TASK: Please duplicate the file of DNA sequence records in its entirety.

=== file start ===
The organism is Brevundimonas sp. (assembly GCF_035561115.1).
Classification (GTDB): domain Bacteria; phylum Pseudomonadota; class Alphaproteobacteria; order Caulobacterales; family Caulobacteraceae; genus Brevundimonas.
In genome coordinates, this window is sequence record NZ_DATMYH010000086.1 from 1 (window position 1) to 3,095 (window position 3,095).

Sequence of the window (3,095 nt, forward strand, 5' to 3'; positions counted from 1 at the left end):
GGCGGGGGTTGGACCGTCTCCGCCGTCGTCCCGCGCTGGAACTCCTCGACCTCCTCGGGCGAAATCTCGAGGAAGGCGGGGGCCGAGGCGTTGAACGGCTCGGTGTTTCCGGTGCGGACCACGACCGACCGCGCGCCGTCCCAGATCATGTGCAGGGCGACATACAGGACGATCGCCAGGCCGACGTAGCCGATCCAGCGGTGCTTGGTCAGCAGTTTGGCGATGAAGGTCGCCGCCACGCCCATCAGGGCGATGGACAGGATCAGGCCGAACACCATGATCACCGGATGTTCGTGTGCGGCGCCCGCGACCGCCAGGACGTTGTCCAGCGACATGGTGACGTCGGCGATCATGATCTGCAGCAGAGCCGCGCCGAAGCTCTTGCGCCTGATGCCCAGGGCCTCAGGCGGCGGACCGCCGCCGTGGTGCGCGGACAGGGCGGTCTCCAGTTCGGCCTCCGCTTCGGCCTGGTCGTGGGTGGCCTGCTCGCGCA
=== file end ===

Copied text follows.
The organism is Brevundimonas sp. (assembly GCF_035561115.1).
Classification (GTDB): domain Bacteria; phylum Pseudomonadota; class Alphaproteobacteria; order Caulobacterales; family Caulobacteraceae; genus Brevundimonas.
In genome coordinates, this window is sequence record NZ_DATMYH010000086.1 from 1 (window position 1) to 3,095 (window position 3,095).

Sequence of the window (3,095 nt, forward strand, 5' to 3'; positions counted from 1 at the left end):
GGCGGGGGTTGGACCGTCTCCGCCGTCGTCCCGCGCTGGAACTCCTCGACCTCCTCGGGCGAAATCTCGAGGAAGGCGGGGGCCGAGGCGTTGAACGGCTCGGTGTTTCCGGTGCGGACCACGACCGACCGCGCGCCGTCCCAGATCATGTGCAGGGCGACATACAGGACGATCGCCAGGCCGACGTAGCCGATCCAGCGGTGCTTGGTCAGCAGTTTGGCGATGAAGGTCGCCGCCACGCCCATCAGGGCGATGGACAGGATCAGGCCGAACACCATGATCACCGGATGTTCGTGTGCGGCGCCCGCGACCGCCAGGACGTTGTCCAGCGACATGGTGACGTCGGCGATCATGATCTGCAGCAGAGCCGCGCCGAAGCTCTTGCGCCTGATGCCCAGGGCCTCAGGCGGCGGACCGCCGCCGTGGTGCGCGGACAGGGCGGTCTCCAGTTCGGCCTCCGCTTCGGCCTGGTCGTGGGTGGCCTGCTCGCGCA